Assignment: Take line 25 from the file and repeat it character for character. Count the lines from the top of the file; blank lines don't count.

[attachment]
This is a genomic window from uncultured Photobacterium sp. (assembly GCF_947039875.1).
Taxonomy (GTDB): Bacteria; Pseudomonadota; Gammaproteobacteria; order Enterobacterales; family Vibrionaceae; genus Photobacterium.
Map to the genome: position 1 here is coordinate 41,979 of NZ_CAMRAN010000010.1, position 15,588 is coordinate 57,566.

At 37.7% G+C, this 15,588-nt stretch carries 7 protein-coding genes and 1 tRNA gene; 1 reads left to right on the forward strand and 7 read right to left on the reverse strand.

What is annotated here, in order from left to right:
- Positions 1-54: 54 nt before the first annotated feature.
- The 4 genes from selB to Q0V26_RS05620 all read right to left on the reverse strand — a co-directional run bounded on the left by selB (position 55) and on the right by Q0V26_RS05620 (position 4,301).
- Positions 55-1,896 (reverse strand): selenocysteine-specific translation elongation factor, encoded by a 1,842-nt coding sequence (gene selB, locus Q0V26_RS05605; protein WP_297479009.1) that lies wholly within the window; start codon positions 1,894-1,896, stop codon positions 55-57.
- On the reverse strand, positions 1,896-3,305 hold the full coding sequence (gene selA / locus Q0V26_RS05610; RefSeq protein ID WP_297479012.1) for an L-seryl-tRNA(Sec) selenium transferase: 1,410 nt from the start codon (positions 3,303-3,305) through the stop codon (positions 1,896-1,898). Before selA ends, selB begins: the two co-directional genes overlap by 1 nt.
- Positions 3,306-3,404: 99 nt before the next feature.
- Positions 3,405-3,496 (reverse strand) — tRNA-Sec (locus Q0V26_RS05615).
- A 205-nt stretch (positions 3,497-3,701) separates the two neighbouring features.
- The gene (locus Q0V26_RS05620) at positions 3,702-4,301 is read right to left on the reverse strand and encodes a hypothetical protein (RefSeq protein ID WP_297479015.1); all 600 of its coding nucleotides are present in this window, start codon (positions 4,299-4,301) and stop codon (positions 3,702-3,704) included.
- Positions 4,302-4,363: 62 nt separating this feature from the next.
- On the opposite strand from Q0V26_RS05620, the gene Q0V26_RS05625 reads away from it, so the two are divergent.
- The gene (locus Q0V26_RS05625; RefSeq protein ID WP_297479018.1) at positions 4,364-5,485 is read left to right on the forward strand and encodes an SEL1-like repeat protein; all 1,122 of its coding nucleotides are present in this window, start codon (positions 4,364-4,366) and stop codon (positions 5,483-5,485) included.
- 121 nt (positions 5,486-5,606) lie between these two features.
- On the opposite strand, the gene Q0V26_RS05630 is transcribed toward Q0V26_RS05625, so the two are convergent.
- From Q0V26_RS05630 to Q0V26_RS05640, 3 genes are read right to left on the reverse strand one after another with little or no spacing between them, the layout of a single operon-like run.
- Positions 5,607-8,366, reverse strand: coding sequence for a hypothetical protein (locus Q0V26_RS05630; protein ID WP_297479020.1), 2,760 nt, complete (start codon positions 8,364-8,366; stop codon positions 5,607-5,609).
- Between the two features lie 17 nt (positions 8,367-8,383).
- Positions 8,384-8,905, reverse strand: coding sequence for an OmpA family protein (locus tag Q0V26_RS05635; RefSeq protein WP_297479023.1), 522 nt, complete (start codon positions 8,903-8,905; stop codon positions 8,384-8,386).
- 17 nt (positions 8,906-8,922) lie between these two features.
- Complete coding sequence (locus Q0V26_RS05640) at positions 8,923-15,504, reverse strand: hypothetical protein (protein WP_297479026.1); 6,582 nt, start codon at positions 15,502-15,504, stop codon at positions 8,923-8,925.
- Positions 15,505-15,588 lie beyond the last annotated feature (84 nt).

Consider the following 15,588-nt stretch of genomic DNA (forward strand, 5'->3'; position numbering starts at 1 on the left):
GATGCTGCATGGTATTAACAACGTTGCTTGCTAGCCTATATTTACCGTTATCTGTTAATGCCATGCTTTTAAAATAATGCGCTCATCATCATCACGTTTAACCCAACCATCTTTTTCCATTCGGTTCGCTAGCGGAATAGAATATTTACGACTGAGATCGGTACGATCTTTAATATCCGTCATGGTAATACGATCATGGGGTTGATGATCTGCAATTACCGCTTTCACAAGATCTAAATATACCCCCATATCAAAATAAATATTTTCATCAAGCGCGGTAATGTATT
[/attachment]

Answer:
- Positions 15,505-15,588 lie beyond the last annotated feature (84 nt).